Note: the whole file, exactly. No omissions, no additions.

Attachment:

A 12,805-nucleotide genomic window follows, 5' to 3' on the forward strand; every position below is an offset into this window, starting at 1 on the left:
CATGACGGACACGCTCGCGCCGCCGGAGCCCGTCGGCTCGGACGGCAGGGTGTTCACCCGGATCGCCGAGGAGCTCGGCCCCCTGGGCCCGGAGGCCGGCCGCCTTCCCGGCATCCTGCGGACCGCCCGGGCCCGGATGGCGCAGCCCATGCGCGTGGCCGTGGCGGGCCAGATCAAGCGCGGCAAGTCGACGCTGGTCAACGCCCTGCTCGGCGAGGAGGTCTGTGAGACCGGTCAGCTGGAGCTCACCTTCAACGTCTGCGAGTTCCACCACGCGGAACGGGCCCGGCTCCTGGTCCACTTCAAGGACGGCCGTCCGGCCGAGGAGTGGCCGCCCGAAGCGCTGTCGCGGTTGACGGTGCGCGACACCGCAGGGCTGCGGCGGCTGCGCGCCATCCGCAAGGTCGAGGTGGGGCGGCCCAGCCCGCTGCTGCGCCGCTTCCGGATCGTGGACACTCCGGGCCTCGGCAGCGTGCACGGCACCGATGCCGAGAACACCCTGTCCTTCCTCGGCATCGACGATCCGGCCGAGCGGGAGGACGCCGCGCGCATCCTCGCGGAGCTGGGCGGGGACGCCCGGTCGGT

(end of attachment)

A 12,805-nucleotide genomic window follows, 5' to 3' on the forward strand; every position below is an offset into this window, starting at 1 on the left:
CATGACGGACACGCTCGCGCCGCCGGAGCCCGTCGGCTCGGACGGCAGGGTGTTCACCCGGATCGCCGAGGAGCTCGGCCCCCTGGGCCCGGAGGCCGGCCGCCTTCCCGGCATCCTGCGGACCGCCCGGGCCCGGATGGCGCAGCCCATGCGCGTGGCCGTGGCGGGCCAGATCAAGCGCGGCAAGTCGACGCTGGTCAACGCCCTGCTCGGCGAGGAGGTCTGTGAGACCGGTCAGCTGGAGCTCACCTTCAACGTCTGCGAGTTCCACCACGCGGAACGGGCCCGGCTCCTGGTCCACTTCAAGGACGGCCGTCCGGCCGAGGAGTGGCCGCCCGAAGCGCTGTCGCGGTTGACGGTGCGCGACACCGCAGGGCTGCGGCGGCTGCGCGCCATCCGCAAGGTCGAGGTGGGGCGGCCCAGCCCGCTGCTGCGCCGCTTCCGGATCGTGGACACTCCGGGCCTCGGCAGCGTGCACGGCACCGATGCCGAGAACACCCTGTCCTTCCTCGGCATCGACGATCCGGCCGAGCGGGAGGACGCCGCGCGCATCCTCGCGGAGCTGGGCGGGGACGCCCGGTCGGT